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This Week in PLoS: Feb 15, 2010

In PLoS Genetics this week, an international team reports their discovery of a SNP within the ACACB gene that is associated with proteinuria in patients with type 2 diabetes. The paper represents research from nine independent studies — four from Japan, one from Singapore, one from Korea, and two from Europe ― of patients with type 2 diabetes, which all confer to suggest that ACACB is a strong candidate for determining susceptibility to proteinuria.

Also in PLoS Genetics, German researchers establish nucleoporins as global gene expression regulators in Drosophila melanogaster. By performing chromatin-immunoprecipitation and microarray hybridization studies, the team shows that nucleoporin-associated regions are populated by markers for active transcription, including high RNA polymerase II occupancy and H4K16 acetylation. Using 3D imaging techniques, the researchers also show that NARs contribute to gene expression control without respect to their localization.

Meanwhile, in PLoS Pathogens, Gunnar Mair, formerly of the Leiden Malaria Research Group at the Leiden University Medical Center in The Netherlands, and his colleagues suggest that translational repression may be a target for transmission-blocking strategies to limit the spread of malaria. Using affinity purification and mass spectrometry techniques, Mair’s group was able to identify a messenger ribonuceloprotein in the gametocytes of Plasmodium berghei ― a unicellular malaria parasite. Mair et al. write that Plasmodium granules store translationally silent messenger RNAs that are critical during the initial stages of mosquito infection.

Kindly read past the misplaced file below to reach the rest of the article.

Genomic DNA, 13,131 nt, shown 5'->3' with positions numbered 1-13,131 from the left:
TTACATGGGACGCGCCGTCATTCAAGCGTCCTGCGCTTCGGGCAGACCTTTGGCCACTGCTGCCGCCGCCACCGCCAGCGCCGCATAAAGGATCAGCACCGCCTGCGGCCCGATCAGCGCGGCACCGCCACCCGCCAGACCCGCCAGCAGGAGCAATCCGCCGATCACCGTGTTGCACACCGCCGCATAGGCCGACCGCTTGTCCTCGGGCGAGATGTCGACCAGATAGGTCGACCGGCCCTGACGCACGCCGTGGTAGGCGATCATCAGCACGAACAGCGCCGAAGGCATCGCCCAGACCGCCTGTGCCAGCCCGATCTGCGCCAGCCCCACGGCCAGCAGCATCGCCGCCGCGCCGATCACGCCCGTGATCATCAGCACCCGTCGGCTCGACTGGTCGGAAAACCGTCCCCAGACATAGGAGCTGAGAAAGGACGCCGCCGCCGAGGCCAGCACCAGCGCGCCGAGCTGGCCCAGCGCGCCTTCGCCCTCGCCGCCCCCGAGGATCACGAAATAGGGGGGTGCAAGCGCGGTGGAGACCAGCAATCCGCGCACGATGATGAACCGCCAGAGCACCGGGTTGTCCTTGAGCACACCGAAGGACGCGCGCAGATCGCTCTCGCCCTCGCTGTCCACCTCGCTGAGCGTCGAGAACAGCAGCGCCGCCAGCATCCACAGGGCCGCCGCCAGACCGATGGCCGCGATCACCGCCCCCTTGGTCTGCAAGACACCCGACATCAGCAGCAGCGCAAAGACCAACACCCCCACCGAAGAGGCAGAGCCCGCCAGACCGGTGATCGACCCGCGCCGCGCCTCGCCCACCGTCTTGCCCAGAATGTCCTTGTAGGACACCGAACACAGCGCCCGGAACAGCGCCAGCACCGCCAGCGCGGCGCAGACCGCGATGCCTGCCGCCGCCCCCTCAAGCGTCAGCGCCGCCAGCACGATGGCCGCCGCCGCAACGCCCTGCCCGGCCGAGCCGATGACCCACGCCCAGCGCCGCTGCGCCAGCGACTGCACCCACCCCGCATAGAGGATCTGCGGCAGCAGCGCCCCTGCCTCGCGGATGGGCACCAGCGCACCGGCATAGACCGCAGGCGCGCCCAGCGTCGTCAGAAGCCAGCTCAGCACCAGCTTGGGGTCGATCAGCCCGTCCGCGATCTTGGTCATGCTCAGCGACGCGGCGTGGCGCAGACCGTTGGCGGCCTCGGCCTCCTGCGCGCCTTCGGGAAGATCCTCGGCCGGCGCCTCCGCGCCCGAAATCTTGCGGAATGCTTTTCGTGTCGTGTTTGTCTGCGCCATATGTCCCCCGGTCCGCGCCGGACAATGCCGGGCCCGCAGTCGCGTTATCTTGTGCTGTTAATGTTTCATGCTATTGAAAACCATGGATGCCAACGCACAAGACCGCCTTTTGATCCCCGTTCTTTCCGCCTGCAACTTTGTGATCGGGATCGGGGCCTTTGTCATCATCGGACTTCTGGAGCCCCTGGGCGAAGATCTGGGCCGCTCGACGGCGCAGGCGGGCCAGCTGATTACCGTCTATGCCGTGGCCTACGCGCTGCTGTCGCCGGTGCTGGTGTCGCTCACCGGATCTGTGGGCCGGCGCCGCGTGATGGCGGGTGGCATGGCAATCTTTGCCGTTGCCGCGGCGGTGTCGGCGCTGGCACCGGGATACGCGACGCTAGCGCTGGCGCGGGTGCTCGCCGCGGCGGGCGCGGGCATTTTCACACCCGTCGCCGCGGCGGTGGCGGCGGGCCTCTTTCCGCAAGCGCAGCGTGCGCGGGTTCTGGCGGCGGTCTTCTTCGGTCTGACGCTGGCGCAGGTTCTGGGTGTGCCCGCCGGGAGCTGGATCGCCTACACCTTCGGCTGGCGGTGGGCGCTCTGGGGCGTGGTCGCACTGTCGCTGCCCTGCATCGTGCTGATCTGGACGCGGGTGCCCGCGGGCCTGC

Scripps Research Institute investigators describe the folding of mRNA secondary structures in vitro and in vivo in PLoS Biology this week. With experimental probes, the team found that both upstream and downstream structures were equally as effective in blocking ribosome assembly in vivo. They write that this finding suggests “that intracellular folding outcomes reflect thermodynamic equilibration or that annealing of contiguous sequences is favored kinetically.”